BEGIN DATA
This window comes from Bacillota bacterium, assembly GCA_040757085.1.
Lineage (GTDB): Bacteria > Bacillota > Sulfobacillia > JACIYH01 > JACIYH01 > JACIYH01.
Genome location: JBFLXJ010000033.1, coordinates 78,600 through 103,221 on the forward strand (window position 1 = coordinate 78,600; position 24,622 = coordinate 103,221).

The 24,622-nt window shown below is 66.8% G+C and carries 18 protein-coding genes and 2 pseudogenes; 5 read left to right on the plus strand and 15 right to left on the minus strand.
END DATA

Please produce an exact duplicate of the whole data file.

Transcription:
This window comes from Bacillota bacterium, assembly GCA_040757085.1.
Lineage (GTDB): Bacteria > Bacillota > Sulfobacillia > JACIYH01 > JACIYH01 > JACIYH01.
Genome location: JBFLXJ010000033.1, coordinates 78,600 through 103,221 on the forward strand (window position 1 = coordinate 78,600; position 24,622 = coordinate 103,221).

The 24,622-nt window shown below is 66.8% G+C and carries 18 protein-coding genes and 2 pseudogenes; 5 read left to right on the plus strand and 15 right to left on the minus strand.